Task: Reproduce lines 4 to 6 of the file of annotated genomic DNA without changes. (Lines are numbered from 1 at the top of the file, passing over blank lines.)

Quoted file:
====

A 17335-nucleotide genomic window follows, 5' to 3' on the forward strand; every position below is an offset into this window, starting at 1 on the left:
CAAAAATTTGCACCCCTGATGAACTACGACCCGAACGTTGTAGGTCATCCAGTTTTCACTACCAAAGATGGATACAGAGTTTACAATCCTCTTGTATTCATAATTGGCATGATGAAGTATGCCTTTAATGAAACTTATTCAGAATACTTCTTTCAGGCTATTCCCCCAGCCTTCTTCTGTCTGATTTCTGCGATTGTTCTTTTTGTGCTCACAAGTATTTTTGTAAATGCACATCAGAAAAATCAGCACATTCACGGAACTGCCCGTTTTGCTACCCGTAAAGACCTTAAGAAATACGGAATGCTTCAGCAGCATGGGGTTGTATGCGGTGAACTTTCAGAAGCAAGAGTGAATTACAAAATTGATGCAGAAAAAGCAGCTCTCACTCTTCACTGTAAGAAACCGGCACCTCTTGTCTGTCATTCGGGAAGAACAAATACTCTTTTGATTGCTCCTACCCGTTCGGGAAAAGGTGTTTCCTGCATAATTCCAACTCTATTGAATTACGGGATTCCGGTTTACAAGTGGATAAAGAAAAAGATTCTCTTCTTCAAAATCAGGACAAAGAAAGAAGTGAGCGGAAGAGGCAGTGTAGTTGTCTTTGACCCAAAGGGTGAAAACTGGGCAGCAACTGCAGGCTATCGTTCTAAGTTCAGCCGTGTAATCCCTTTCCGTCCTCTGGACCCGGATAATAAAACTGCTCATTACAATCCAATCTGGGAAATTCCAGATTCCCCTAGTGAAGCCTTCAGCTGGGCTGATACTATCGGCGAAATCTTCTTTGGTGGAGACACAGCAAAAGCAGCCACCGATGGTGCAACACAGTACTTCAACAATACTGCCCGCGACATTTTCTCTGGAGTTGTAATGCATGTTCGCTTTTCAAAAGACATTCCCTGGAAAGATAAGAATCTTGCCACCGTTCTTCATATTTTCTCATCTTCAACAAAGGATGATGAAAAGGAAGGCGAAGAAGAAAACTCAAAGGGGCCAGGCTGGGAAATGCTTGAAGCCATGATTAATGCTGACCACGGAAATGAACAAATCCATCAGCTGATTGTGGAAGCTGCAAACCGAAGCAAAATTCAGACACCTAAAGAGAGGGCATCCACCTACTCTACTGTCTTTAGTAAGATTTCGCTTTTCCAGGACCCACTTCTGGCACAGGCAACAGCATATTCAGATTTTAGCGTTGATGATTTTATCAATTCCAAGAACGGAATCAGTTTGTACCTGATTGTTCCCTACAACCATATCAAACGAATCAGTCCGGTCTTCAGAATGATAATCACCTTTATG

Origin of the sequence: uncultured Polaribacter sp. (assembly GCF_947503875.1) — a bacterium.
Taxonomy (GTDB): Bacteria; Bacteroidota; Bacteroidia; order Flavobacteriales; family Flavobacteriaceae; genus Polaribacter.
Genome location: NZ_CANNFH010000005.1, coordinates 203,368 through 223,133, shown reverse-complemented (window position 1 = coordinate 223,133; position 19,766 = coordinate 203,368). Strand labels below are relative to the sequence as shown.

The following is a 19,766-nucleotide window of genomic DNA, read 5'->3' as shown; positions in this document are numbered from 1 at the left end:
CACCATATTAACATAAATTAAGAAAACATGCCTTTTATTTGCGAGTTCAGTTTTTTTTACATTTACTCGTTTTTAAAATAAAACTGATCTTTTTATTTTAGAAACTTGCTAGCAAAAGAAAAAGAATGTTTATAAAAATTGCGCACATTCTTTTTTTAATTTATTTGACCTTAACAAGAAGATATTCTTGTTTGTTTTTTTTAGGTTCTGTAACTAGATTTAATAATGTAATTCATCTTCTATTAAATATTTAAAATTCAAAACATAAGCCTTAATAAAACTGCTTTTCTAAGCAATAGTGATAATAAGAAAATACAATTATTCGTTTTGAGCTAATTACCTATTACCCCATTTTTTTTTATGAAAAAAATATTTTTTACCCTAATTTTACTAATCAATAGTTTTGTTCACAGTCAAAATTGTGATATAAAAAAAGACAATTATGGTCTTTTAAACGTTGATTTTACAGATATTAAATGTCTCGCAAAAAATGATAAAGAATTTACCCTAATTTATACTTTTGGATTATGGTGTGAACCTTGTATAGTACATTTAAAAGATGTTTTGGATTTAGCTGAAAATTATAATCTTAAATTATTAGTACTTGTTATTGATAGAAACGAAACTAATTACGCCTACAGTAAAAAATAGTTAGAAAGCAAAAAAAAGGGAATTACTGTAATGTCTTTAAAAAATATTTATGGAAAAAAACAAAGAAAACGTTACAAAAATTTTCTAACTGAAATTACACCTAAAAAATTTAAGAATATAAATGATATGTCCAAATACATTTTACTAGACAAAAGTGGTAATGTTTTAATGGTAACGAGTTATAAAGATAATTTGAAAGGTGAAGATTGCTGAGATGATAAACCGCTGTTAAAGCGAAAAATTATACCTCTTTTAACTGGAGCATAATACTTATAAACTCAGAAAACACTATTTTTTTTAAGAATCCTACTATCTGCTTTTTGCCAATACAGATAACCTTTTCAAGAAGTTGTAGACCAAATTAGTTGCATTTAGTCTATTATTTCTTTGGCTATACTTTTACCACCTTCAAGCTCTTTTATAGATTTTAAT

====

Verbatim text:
Taxonomy (GTDB): Bacteria; Bacteroidota; Bacteroidia; order Flavobacteriales; family Flavobacteriaceae; genus Polaribacter.
Genome location: NZ_CANNFH010000005.1, coordinates 203,368 through 223,133, shown reverse-complemented (window position 1 = coordinate 223,133; position 19,766 = coordinate 203,368). Strand labels below are relative to the sequence as shown.

The following is a 19,766-nucleotide window of genomic DNA, read 5'->3' as shown; positions in this document are numbered from 1 at the left end: